Tamarlane Chess: working project

The Astronomical Tables board was inspiring, so I’m working on Tamarlane chess.

about the game

Emir Timur, known by Europeans as Tamarlane (1336-1405) was a brilliant tactician and patron of the arts, and is traditionally credited with the development of this game. Played in Persia, but is based on Chaturanga, an Indian strategy game believed to be the common ancestor of all chess variants.

The board is 10×11, with unchecked spaces and two citadels, located at the player’s right in rows 2 and 9. This space can only be occupied by the opponent’s king, and doing so brings the game to a draw. The other 110 are necessary to accommodate the two massive armies each consisting of the following:

1 king
1 general
1 vizier
2 giraffes
2 pickets/bishops
2 knights
2 rooks
2 elephants
2 camels
2 war engines
11 pawns, each representing a type of piece (pawn of kings, pawn of knights, pawn of pawns, etc.)

That’s 56 pieces, and none of them number more than four. Methinks there has never been a “pocket” version of this game…

my board

Making a historically accurate set would be a rather pricey and time consuming undertaking, and one that’s going to have to wait until I have a little more space to work with. In the meantime, I want the play to be as smooth as possible, allowing for players to have as good of an experience as they choose to. It is my hope to create a set that will enhance the experience, and not disrupt the flow of the play.

mundane note: I have PTSD, and do not sit comfortably with competitive gaming at this time. I do, however, love to watch. 😉

Like the Astronomical Tables, I have picked out a nice piece of canvas, just big enough to be a small tablecloth. I penciled out a grid,  about 21″x 25″, and painted over with a textured fabric paint.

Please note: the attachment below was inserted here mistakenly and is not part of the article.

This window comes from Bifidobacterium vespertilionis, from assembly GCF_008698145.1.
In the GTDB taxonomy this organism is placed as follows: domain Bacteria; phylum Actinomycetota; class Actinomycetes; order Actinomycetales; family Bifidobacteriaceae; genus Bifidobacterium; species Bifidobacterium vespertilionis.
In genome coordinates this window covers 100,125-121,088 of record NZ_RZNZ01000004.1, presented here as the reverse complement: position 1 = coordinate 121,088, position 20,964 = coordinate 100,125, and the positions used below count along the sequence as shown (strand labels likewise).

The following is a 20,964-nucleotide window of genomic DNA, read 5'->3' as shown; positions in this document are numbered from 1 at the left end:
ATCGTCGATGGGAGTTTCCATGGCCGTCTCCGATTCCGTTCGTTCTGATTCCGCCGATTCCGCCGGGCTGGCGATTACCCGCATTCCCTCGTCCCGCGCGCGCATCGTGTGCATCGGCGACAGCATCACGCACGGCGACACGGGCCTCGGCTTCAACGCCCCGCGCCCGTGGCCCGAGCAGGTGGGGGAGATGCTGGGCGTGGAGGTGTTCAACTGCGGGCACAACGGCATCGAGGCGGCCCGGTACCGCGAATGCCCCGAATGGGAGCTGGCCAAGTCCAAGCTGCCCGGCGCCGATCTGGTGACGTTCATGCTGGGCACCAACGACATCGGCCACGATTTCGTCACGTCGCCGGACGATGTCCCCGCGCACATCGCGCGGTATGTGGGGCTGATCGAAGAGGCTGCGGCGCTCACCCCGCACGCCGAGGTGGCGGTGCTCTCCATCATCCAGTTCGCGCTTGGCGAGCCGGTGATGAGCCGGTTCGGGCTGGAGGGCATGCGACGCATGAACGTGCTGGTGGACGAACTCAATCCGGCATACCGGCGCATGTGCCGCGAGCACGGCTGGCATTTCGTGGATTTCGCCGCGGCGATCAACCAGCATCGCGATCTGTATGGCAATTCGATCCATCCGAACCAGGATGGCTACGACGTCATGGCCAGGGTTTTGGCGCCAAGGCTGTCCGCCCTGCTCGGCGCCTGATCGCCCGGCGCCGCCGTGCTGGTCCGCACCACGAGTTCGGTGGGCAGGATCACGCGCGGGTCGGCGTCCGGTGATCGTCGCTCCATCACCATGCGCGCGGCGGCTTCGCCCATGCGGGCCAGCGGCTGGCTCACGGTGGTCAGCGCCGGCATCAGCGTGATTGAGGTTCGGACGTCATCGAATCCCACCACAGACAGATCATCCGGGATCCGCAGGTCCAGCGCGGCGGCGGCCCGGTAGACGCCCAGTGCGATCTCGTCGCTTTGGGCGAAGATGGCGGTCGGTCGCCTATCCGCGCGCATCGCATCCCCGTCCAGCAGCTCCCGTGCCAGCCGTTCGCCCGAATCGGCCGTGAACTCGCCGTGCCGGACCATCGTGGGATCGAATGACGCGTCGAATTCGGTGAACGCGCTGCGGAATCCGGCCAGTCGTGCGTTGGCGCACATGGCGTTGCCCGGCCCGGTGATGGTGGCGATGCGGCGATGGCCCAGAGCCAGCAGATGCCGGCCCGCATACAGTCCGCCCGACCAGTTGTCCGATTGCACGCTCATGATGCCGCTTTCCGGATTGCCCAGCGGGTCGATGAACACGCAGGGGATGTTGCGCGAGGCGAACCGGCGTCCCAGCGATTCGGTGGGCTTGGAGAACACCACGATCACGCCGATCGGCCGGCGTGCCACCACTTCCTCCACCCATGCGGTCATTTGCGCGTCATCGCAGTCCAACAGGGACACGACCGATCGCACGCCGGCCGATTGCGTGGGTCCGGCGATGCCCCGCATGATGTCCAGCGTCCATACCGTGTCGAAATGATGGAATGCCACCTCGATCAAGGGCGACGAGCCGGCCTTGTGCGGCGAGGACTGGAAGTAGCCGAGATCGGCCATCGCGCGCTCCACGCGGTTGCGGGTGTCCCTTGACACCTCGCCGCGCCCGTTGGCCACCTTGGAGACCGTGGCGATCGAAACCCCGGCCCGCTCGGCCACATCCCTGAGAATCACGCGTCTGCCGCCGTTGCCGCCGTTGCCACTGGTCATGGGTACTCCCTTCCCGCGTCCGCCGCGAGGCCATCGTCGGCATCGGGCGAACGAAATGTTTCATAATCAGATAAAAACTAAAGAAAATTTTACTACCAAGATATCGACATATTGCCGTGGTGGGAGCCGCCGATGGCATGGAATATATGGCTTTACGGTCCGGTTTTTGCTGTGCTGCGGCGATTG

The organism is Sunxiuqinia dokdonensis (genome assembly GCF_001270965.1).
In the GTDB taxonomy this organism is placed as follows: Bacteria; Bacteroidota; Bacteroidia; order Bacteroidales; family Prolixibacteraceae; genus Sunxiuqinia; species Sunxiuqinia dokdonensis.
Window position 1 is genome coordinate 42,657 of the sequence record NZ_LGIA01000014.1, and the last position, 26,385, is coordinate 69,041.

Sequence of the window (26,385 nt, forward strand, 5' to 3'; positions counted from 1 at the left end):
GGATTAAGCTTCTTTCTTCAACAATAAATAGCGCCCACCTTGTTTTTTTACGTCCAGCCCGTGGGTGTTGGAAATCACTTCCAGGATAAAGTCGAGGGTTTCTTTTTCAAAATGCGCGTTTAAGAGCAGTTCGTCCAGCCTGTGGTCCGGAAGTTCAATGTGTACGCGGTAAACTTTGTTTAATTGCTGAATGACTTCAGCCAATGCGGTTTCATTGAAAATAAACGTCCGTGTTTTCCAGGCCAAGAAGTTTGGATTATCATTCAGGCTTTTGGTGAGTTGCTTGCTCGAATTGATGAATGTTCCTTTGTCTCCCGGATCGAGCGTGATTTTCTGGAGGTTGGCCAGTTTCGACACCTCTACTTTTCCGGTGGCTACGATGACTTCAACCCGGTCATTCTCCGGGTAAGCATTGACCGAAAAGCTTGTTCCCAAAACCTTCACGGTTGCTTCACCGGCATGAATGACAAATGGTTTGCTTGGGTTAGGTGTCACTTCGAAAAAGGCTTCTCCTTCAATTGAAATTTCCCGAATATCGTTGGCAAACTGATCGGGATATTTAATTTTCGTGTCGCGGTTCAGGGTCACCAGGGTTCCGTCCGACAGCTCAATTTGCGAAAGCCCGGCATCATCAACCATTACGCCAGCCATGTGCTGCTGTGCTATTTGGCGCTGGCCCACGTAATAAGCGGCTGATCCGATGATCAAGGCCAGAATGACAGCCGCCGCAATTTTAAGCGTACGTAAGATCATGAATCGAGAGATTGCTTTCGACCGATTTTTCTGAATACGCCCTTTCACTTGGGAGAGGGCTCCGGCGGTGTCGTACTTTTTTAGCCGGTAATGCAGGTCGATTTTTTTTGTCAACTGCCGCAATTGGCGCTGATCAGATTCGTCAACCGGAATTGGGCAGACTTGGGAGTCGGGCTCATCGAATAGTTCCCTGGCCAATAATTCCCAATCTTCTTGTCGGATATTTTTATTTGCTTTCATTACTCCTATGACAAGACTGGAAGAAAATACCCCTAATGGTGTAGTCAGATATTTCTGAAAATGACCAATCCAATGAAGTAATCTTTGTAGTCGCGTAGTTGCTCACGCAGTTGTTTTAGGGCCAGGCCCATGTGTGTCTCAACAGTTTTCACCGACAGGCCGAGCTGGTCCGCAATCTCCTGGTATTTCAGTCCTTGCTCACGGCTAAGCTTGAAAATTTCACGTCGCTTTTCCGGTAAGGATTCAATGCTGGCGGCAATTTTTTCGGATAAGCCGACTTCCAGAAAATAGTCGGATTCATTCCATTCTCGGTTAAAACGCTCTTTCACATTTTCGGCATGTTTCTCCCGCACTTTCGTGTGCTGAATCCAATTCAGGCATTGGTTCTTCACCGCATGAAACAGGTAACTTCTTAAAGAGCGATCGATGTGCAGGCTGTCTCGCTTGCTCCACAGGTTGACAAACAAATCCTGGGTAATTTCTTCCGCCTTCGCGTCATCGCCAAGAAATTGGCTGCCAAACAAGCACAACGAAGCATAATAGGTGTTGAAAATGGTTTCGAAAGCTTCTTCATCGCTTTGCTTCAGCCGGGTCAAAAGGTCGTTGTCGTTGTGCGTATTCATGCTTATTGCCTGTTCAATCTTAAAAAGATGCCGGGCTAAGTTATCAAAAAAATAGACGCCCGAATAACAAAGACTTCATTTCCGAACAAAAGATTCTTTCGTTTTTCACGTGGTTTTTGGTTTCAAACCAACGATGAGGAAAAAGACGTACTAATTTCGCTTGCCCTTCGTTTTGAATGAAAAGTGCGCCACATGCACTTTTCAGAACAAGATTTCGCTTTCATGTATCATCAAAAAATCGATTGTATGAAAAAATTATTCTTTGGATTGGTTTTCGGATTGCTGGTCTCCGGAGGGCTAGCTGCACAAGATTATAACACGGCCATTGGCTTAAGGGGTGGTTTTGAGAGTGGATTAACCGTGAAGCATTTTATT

20140826_173637[1]I have plenty of time to embellish before War, so I have been researching Timurid era art.

Wow.
Timur identified as both Mongol and Turkish, allowing for both influences in art. Turquoise and gold knot work it is.

Next step is gesso. This will act as both a paint primer and a fabric stiffener. The tube paint underneath, having been edited for errors (it joined me for a soapy shower, and I scraped off the rhythm-induced mistakes), the fabric paint will retain the board design, as well as a tactile border for each space.

20140828_121844[1]

a layer of gesso is added

I picked up some wooden bits from the craft store, just to get an idea of how big the pieces should be. These will likely go through some transformations.

20140828_150729[1]

Basic pieces. these will be embellished…

(more to come…)

 

 

 

 

 

 

 

  I have painted base colors on the canvas, resulting in a playable, if not very aesthetic board. Projects like this can get put on the back burner for months, sometimes even years. I have moved four times in as many years, and mostly by circumstances out of my control (like a flood). Projects get separated from their supplies, and next thing I know, I’m reluctant to pick it up again, resenting how many steps have to be restarted.
I like to encapsulate each element of the project.  As a result, I can embellish as opportunity arises, and yet, if someone wants to use it, I can say “Why yes, you can play with it, just tell me what you think would help make a better finished product.”

20140830_102343[1]

Basic Tamarlane chess board. Note that the workspace seen here is the largest area I have available.

 

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